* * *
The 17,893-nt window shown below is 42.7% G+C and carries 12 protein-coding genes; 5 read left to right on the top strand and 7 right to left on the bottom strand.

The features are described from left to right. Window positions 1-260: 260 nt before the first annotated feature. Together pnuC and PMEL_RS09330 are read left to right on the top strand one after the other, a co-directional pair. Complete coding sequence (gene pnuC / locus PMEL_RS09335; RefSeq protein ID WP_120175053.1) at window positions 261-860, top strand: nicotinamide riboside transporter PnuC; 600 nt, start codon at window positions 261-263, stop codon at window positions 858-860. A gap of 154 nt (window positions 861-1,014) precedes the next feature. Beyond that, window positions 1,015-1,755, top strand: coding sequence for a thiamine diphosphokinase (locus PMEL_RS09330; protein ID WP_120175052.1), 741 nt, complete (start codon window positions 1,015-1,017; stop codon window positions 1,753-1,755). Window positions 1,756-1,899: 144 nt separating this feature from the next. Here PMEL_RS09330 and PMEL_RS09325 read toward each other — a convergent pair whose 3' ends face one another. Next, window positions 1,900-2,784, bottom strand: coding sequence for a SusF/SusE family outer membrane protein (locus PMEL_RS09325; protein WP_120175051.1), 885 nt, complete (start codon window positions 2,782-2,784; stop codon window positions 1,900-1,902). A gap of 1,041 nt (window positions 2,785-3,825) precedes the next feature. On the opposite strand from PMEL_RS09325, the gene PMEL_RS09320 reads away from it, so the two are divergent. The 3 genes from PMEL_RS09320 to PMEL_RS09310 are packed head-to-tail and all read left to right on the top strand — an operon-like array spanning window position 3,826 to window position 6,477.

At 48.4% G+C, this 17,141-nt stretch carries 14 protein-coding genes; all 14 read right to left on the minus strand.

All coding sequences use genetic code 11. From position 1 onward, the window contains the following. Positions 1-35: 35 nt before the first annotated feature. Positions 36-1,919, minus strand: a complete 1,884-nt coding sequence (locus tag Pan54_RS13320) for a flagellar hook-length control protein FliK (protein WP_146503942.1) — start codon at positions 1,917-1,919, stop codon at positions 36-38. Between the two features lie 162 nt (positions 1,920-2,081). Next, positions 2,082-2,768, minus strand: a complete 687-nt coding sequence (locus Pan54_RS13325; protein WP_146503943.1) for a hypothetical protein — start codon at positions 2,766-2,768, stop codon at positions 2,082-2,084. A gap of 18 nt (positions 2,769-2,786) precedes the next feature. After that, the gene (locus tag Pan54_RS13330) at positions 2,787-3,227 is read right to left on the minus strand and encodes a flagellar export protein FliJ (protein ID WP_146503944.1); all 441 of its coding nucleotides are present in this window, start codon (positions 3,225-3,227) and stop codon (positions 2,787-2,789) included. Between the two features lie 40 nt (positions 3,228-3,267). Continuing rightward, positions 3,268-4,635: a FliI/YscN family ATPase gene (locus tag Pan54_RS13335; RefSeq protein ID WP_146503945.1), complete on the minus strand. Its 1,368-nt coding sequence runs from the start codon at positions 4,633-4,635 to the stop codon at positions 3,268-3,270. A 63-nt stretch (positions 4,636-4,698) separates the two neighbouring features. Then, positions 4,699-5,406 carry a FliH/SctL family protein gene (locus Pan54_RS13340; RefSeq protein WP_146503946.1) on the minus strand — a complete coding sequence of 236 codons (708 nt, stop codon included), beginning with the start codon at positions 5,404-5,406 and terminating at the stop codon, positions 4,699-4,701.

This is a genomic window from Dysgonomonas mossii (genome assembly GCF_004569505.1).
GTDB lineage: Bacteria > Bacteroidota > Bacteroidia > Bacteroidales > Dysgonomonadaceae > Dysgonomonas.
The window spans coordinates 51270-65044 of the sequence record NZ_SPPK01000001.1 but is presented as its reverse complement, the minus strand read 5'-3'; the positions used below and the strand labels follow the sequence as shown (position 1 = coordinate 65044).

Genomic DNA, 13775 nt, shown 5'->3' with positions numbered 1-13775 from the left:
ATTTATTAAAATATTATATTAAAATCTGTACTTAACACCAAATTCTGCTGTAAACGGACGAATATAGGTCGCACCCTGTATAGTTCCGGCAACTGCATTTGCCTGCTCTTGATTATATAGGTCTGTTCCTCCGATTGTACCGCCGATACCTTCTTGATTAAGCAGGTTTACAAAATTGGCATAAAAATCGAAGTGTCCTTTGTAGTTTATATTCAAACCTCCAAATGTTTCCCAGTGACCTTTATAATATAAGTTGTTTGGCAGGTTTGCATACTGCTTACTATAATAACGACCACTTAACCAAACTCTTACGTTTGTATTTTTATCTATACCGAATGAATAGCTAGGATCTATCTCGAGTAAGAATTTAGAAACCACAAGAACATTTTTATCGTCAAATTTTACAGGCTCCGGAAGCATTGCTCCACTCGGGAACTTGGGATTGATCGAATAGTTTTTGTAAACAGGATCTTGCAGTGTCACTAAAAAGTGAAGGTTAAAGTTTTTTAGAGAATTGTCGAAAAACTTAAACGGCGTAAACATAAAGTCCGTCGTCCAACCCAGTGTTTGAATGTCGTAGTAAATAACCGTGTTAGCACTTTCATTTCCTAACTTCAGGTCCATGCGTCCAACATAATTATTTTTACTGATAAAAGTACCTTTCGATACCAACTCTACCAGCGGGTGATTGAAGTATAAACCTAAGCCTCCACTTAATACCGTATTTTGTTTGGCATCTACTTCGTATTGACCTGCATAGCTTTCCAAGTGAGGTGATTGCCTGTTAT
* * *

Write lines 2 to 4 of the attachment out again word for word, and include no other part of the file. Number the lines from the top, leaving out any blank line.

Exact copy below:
The features are described from left to right. Window positions 1-260: 260 nt before the first annotated feature. Together pnuC and PMEL_RS09330 are read left to right on the top strand one after the other, a co-directional pair. Complete coding sequence (gene pnuC / locus PMEL_RS09335; RefSeq protein ID WP_120175053.1) at window positions 261-860, top strand: nicotinamide riboside transporter PnuC; 600 nt, start codon at window positions 261-263, stop codon at window positions 858-860. A gap of 154 nt (window positions 861-1,014) precedes the next feature. Beyond that, window positions 1,015-1,755, top strand: coding sequence for a thiamine diphosphokinase (locus PMEL_RS09330; protein ID WP_120175052.1), 741 nt, complete (start codon window positions 1,015-1,017; stop codon window positions 1,753-1,755). Window positions 1,756-1,899: 144 nt separating this feature from the next. Here PMEL_RS09330 and PMEL_RS09325 read toward each other — a convergent pair whose 3' ends face one another. Next, window positions 1,900-2,784, bottom strand: coding sequence for a SusF/SusE family outer membrane protein (locus PMEL_RS09325; protein WP_120175051.1), 885 nt, complete (start codon window positions 2,782-2,784; stop codon window positions 1,900-1,902). A gap of 1,041 nt (window positions 2,785-3,825) precedes the next feature. On the opposite strand from PMEL_RS09325, the gene PMEL_RS09320 reads away from it, so the two are divergent. The 3 genes from PMEL_RS09320 to PMEL_RS09310 are packed head-to-tail and all read left to right on the top strand — an operon-like array spanning window position 3,826 to window position 6,477.

At 48.4% G+C, this 17,141-nt stretch carries 14 protein-coding genes; all 14 read right to left on the minus strand.

All coding sequences use genetic code 11. From position 1 onward, the window contains the following. Positions 1-35: 35 nt before the first annotated feature. Positions 36-1,919, minus strand: a complete 1,884-nt coding sequence (locus tag Pan54_RS13320) for a flagellar hook-length control protein FliK (protein WP_146503942.1) — start codon at positions 1,917-1,919, stop codon at positions 36-38. Between the two features lie 162 nt (positions 1,920-2,081). Next, positions 2,082-2,768, minus strand: a complete 687-nt coding sequence (locus Pan54_RS13325; protein WP_146503943.1) for a hypothetical protein — start codon at positions 2,766-2,768, stop codon at positions 2,082-2,084. A gap of 18 nt (positions 2,769-2,786) precedes the next feature. After that, the gene (locus tag Pan54_RS13330) at positions 2,787-3,227 is read right to left on the minus strand and encodes a flagellar export protein FliJ (protein ID WP_146503944.1); all 441 of its coding nucleotides are present in this window, start codon (positions 3,225-3,227) and stop codon (positions 2,787-2,789) included. Between the two features lie 40 nt (positions 3,228-3,267). Continuing rightward, positions 3,268-4,635: a FliI/YscN family ATPase gene (locus tag Pan54_RS13335; RefSeq protein ID WP_146503945.1), complete on the minus strand. Its 1,368-nt coding sequence runs from the start codon at positions 4,633-4,635 to the stop codon at positions 3,268-3,270. A 63-nt stretch (positions 4,636-4,698) separates the two neighbouring features. Then, positions 4,699-5,406 carry a FliH/SctL family protein gene (locus Pan54_RS13340; RefSeq protein WP_146503946.1) on the minus strand — a complete coding sequence of 236 codons (708 nt, stop codon included), beginning with the start codon at positions 5,404-5,406 and terminating at the stop codon, positions 4,699-4,701.